In 1975, the world was emerging from a devastating oil embargo and stock market crash. Everyone wanted to do The Hustle, but no one wanted to go near the water, thanks to Jaws. The minimum wage in Atlantic Canada had just gone up to over $2.00 an hour and the RCMP had recently hired its first female member. Employers posted ads, received typed resumes via regular mail, did the interviews, made the decisions and held all the power in the process. The employees they hired were typically male and predominately white, and they could dismiss those employees virtually in the blink of an eye.
The following article previously appeared in the St. John's Board of Trade, Business News, August / September 2015 issue.
The search has begun for a new leader. Your team wants someone with presence and profile, someone charismatic who is widely revered, and maybe someone who knows their way around a golf course. The wish list is likely long, but is it the best list to ensure “the right fit” for your organization?
If you ask any HR Professional they’ll agree, recruitment and selection can be a time consuming process. Even if you are lucky enough to experience a flood of qualified candidates, you ultimately need to choose a single individual to best fill a role; a challenging task when you consider that studies suggest approximately 40% of leaders will fail within the first 18 months, at a substantial cost to productivity, moral, reputation – and the cost to do it all over again.
Business leaders know there’s more to success than intuition. It takes solid strategies, identifying opportunities, close observation of market trends and a concerted effort to recruit, retain and develop talent at all levels of the organization.
Imagine if, overnight, your CEO left the organization, how would your organization ensure continued success going forward? What about the other critical roles on your team, how would you manage with the loss of their experience and knowledge? It’s a frightening thought for most business leaders which is why organizations are taking a more proactive approach to succession planning.
This article was previously featured in The Chronicle Herald.
At the 2006 Celebrating Inspiration luncheon with the WNBA's All-Decade Team, Madeleine Albright said “There is a special place in hell for women who don't help other women." I heard this as a call to action, one that has played over and over in my head as I have had the privilege over the years of mentoring, coaching, advising and talking with women leaders. I believe there are at least two reasons that Albright’s call to women to help other women is still relevant almost a decade later:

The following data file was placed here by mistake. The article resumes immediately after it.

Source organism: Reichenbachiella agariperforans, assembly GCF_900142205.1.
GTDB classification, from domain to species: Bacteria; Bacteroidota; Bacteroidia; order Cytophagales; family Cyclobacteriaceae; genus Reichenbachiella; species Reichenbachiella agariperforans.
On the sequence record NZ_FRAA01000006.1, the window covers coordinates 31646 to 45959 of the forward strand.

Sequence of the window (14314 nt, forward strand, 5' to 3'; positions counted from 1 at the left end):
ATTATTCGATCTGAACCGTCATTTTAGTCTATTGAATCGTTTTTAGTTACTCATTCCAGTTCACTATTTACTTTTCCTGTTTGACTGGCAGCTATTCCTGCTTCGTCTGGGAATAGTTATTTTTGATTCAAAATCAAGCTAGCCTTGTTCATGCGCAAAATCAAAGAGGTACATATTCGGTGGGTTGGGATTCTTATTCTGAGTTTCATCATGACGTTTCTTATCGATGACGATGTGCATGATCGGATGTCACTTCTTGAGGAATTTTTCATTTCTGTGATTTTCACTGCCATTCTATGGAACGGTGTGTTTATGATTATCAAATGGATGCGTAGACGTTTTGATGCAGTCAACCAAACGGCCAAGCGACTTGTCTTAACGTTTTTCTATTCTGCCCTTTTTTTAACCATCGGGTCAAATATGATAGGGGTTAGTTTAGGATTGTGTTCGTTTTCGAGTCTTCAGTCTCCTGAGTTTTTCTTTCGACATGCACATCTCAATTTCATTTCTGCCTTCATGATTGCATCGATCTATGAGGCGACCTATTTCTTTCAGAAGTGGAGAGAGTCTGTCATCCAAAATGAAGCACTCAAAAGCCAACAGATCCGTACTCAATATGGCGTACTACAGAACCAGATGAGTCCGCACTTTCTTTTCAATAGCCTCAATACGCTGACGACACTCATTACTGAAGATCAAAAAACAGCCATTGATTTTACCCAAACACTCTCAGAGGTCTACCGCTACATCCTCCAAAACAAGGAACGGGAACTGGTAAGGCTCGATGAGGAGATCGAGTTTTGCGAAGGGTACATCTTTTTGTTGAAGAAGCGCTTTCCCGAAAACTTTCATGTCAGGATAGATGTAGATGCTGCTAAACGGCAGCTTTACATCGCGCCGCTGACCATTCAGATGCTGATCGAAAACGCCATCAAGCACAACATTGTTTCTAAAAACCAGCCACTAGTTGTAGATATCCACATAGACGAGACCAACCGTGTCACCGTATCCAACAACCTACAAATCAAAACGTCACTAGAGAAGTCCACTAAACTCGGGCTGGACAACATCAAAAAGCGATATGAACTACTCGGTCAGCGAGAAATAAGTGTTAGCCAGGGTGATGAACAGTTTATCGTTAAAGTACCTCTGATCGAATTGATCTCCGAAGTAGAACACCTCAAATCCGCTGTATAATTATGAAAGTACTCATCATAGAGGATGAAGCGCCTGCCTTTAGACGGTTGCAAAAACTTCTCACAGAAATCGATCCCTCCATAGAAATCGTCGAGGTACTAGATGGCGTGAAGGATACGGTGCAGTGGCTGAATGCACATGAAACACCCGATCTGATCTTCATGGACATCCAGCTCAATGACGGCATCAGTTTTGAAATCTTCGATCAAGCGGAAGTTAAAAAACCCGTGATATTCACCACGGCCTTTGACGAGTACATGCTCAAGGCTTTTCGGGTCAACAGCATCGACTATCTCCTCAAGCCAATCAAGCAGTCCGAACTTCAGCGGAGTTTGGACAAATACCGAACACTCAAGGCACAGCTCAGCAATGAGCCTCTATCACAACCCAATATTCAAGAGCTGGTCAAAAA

A colleague recently asked me, “Is it just me, or is everyone talking about diversity?” Interesting question and I guess it depends on who you ask. People have been talking about diversity for decades: the lack of it, the need for it, and the problems with it. I think my colleague is hearing an old conversation that has gone mainstream, perhaps even “viral”, and is gaining speed in our workplaces and communities.
Immigration has been talked about a lot lately. It has been cited as a vital ingredient to long-term prosperity in Atlantic Canada in the face of our aging population and shrinking workforce. According to the Ivany Report, Nova Scotia is projected to have 100,000 fewer working age people by 2036 than we did in 2010. That’s nearly a 20% decline in our labour pool. Clearly, a successful immigration program is no longer “nice-to-have”, it’s a must.
The Chairman finished speaking and sat down, arms crossed. He’d put forward an impassioned argument for the merger; a great deal, negotiated over many months, a capstone of his career.
Sam stood slowly, hands planted firmly on the boardroom table, looked the Chairman squarely in the eyes and said “I am opposed. This deal tears the company apart, will lead to massive lay-offs and will ruin the brand and reputation we have built over the past 50 years.”
Is Sam wearing pants or a skirt?